The clerk of the Fulton County, Georgia, court system acknowledged Tuesday accidentally releasing what appeared to be a list of criminal charges against Donald Trump before he was actually indicted, and sought to deflect blame amid mounting criticism from Republicans who have seized on the blunder to characterize the case as rigged.
After refusing to explain what happened for more than a day after Reuters posted the document the media outlet said was published on the court’s website, clerk Che Alexander’s office said she was doing a “trial run” of the court’s filing system on Monday “in anticipation of issues that arise with entering a potentially large indictment.”
Alexander’s office said that led to the docketing of “what appeared to be an indictment, but which was, in fact, only a fictitious docket sheet.” Reuters found the docket and reported on it Monday afternoon, hours before the grand jury returned the indictment charging Trump and 18 allies over efforts to subvert the 2020 election results.
The docket sheet published by Reuters included a list of 13 counts against Trump, including Georgia’s Racketeer Influenced and Corrupt Organizations, or RICO, solicitation of violation of oath by public officer and false statements and writings. They were the exact same counts the former president was charged with in the indictment handed down late Monday. The erroneous document also included a case number, though it differed from the one on the actual indictment.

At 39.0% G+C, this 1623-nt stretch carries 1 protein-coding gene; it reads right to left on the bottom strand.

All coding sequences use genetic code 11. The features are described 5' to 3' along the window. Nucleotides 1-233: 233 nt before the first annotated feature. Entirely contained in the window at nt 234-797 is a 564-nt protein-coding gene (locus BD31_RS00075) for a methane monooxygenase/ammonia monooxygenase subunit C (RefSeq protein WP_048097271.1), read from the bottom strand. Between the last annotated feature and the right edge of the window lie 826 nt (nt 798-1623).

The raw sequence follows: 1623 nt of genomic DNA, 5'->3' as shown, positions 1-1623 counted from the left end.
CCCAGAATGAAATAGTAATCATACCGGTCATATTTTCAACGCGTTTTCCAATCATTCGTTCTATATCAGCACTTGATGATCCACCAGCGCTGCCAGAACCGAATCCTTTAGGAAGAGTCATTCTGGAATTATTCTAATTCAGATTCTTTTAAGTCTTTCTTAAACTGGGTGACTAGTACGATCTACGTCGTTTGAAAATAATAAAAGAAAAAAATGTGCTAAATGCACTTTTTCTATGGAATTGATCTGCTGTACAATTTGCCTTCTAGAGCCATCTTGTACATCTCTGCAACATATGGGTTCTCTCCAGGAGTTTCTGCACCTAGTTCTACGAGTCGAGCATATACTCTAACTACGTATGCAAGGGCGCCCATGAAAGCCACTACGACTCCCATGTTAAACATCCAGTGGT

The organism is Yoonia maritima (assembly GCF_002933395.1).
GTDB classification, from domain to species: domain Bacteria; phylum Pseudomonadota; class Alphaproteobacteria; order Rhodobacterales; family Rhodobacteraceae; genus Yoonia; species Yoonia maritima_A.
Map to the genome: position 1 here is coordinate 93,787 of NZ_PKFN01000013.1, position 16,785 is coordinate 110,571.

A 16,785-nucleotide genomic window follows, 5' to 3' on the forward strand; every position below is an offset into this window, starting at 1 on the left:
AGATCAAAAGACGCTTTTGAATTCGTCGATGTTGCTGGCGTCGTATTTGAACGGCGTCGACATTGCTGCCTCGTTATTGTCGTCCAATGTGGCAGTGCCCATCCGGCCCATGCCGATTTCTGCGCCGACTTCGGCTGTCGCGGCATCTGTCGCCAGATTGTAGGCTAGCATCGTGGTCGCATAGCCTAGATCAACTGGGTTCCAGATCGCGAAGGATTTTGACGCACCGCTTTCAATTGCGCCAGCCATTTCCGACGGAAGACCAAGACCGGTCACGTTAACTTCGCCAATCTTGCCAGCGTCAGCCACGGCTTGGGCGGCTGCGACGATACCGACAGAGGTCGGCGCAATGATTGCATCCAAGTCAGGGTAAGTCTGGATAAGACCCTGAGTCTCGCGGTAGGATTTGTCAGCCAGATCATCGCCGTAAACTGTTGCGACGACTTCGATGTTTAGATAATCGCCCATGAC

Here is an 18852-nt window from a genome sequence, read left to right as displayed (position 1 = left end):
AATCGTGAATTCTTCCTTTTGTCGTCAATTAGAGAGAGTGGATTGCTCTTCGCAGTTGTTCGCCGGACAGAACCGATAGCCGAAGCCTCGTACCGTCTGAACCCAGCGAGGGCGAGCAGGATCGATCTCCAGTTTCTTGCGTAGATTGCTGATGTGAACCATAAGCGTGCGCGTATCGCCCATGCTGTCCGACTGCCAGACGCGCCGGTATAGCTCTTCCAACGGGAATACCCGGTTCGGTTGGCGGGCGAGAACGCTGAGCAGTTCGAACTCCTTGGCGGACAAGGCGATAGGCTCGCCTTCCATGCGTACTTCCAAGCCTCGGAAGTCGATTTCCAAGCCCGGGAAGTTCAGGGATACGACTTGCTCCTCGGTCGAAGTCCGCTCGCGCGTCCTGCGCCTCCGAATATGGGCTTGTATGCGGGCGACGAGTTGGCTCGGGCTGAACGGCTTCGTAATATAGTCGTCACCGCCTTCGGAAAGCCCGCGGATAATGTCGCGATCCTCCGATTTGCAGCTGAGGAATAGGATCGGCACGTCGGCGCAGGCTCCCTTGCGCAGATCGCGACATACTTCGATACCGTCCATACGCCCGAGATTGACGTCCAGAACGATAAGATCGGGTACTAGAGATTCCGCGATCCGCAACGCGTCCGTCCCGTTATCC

The statement comes on the heels of confusing comments from the clerk and her office that have fueled speculation about the document Trump and his allies have pounced on to claim that the charges against him were already decided before grand jurors took a vote. It has given Trump and his legal team an opening to try to undermine the credibility of prosecutors and the clerk’s office at the very outset of the high-stakes case.
The clerk’s office said shortly after Reuters posted the document online that the clerk had “learned” of what it called a “fictitious document that has been circulated online.” When pressed about it later Monday, Alexander said she didn’t know “what else to say,” adding: “I haven’t seen an indictment, right? So I don’t have anything.” Alexander also didn’t publicly rule out that it could have been the result of a hack when asked Monday.
In the latest statement, however, Alexander’s office said that the clerk immediately took down the document “upon learning of the mishap.”
“The Office understands the confusion that this matter caused and the sensitivity of all court filings. We remain committed to operating with an extreme level of efficiency, accuracy and transparency,” the clerk’s office said.
The confusion over the document thrust the newly sworn in Fulton County courts clerk into the spotlight as reporters descended onto the Atlanta courthouse to get a glimpse at the witnesses called in to testify before the grand jury hearing District Attorney Fani Willis’ sprawling case. Hours later, cameras followed as Alexander handed a stack of indictments — which included the 2020 election case — to Superior Court Judge Robert McBurney.
After the document was posted but before the grand jury handed up the indictment, a spokesperson for Willis said it wasn’t accurate that charges had been filed but declined to comment further.